G. What about the complaints against the Sudanese government? Human rights abuses in particular?
M: America uses a double standard. When America allied with Numeiri, Sudan was a military government that executed many people—it was a brutal dictatorship. People were jailed and disappeared. America said nothing. One American official said to me, “In those days we knew he is a bastard, but he is our bastard.” The military revolution in 1989 was initially supported by America. They thought that the military was going to stop applying Shairi’ah laws, and make a deal with Garang (leader of the Southern Sudanese forces). America gave them military funds even though a law forbade funds for governments established by a coup d’etat. When America learned of the Islamic nature of the government, it started sanctions and they started crying about human rights abuses and democracy. In the beginning of the revolution people were arrested because there were individuals who would work to overthrow the government. This is natural. But people have been released and there are few political prisoners. If people are arrested it is done by the law. The complaints of human rights abuses are political propaganda. Sudan has the least number of political prisoners. In terms of democracy Sudan is now a multi-party Democracy, but American hostility has not changed.

G: What about slavery?
M: The complaints about slavery in Sudan started with the Christian Solidarity International. The situation is that tribal conflicts in the South between nomadic tribes leads to kidnapping from each side and those kidnapped will not be released until they are rewarded. Usually these conflicts are solved by negotiators between the tribes. Christian groups claim that the government is practicing it, but it is completely untrue. There have been campaigns staged by the Christian Solidarity to buy back slaves. It was proven later to be a hoax and people involved admitted that they had been paid to appear on television and say what they did. In the Sudanese Constitution slavery is a crime and it is a criminal offense. One writer said that there are slave markets in Umm Durman. All naked lies even according to the United Nations. The problem is tribal conflicts.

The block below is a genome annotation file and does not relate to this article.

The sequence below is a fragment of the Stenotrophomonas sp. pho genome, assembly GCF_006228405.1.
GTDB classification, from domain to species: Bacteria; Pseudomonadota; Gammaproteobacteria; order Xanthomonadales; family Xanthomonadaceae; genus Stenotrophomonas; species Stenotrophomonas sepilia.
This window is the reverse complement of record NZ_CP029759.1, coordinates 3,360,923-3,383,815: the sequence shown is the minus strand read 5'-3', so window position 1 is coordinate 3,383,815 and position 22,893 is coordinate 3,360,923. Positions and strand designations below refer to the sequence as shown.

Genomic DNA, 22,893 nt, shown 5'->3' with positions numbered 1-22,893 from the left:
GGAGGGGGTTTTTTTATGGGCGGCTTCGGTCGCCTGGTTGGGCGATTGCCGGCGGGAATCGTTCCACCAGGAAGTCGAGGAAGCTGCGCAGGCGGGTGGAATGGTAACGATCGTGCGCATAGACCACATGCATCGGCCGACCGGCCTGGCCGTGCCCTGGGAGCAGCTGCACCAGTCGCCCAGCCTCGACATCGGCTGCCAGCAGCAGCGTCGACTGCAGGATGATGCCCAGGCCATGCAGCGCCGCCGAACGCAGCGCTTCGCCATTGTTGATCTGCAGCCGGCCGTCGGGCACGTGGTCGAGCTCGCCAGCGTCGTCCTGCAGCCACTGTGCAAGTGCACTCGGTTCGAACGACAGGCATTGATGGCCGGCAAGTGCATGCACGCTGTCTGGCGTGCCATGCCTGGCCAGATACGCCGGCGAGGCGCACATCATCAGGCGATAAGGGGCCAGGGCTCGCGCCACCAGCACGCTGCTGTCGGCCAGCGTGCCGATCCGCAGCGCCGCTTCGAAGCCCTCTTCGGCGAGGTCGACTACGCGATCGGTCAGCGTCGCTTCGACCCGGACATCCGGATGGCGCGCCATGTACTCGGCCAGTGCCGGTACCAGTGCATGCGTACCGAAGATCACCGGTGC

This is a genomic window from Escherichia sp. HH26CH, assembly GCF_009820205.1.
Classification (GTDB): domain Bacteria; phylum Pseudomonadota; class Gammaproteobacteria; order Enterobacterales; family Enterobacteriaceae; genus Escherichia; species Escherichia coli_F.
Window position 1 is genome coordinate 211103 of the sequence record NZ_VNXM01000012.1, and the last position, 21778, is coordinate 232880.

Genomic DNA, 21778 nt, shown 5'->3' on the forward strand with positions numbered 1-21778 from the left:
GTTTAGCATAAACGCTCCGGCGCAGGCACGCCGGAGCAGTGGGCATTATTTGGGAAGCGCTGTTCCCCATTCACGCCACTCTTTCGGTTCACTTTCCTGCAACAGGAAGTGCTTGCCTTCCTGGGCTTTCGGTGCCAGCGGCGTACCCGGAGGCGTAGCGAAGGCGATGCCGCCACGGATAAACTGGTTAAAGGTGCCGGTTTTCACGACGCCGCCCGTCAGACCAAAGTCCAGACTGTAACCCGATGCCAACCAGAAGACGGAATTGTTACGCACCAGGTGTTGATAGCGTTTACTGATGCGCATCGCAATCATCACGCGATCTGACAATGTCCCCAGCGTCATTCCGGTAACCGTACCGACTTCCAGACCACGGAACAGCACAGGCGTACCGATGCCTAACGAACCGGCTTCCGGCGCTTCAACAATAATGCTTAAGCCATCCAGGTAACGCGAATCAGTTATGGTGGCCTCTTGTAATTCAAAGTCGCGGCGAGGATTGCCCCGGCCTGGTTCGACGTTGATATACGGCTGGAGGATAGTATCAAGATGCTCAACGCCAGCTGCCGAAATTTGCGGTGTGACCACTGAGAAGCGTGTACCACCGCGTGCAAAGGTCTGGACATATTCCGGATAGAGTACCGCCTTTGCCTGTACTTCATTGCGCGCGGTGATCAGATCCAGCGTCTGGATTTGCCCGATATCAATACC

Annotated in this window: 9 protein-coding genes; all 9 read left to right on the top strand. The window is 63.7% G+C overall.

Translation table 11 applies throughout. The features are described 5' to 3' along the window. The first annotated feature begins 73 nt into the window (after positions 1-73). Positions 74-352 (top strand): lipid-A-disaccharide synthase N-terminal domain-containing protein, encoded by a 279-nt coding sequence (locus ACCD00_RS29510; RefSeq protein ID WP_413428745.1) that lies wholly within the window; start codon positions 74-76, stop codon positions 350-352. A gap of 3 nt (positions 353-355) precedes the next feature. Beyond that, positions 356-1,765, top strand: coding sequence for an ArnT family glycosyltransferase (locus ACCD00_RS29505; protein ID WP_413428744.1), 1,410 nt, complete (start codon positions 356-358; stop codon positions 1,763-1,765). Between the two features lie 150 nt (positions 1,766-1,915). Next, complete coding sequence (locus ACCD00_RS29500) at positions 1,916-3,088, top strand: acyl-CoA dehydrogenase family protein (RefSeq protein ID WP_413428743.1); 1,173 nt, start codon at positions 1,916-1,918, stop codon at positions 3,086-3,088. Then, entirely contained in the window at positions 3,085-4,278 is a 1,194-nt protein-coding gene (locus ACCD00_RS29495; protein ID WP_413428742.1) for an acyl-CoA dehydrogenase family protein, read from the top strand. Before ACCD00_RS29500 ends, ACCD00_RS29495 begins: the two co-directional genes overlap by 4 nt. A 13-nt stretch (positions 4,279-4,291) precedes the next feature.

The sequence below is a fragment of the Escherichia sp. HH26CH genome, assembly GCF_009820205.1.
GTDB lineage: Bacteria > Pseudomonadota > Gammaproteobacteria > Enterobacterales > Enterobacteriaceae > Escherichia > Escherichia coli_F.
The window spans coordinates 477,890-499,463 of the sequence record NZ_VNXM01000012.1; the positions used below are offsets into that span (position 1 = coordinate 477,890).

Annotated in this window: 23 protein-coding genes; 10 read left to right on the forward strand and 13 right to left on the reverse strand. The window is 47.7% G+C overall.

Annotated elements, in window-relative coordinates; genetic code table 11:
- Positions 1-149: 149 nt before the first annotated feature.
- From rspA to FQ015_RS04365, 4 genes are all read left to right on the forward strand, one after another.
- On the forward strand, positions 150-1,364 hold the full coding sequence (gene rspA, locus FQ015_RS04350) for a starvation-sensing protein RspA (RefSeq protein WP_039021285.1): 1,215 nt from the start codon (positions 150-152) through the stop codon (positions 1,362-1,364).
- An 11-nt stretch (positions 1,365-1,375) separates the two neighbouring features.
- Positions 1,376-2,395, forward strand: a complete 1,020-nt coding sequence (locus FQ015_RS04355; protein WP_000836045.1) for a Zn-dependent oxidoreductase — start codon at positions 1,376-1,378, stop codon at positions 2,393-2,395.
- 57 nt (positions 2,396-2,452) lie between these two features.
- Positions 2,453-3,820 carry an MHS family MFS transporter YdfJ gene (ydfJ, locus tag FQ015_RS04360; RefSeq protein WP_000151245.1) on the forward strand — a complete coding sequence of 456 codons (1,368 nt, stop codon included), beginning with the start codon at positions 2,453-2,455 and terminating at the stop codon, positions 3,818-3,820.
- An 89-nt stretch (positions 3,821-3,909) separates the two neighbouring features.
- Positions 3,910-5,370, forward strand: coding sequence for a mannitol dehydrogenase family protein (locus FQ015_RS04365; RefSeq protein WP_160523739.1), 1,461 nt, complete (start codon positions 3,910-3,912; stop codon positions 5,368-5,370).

G: Do you think a strong relationship can be developed between Sudan and American Muslims?
M: Yes. Sudan welcomes a brotherly relationship with American Muslims. Sudan is a resourceful place to study Islam and Africa. You can pursue African studies such as anthropology and you can pursue Islamic Studies. Sudan is a Muslim society, an African milieu, and English speaking. There are three universities—University of Qur’an Karim, the University of Umm Durman and African International University. All three are full universities, but their orientation is Islam.

Invite (all) to the Way of thy Lord with wisdom and beautiful preaching; and argue with them in ways that are best and most gracious: for thy Lord knoweth best, who have strayed from His Path, and who receive guidance.

Quran: 16:125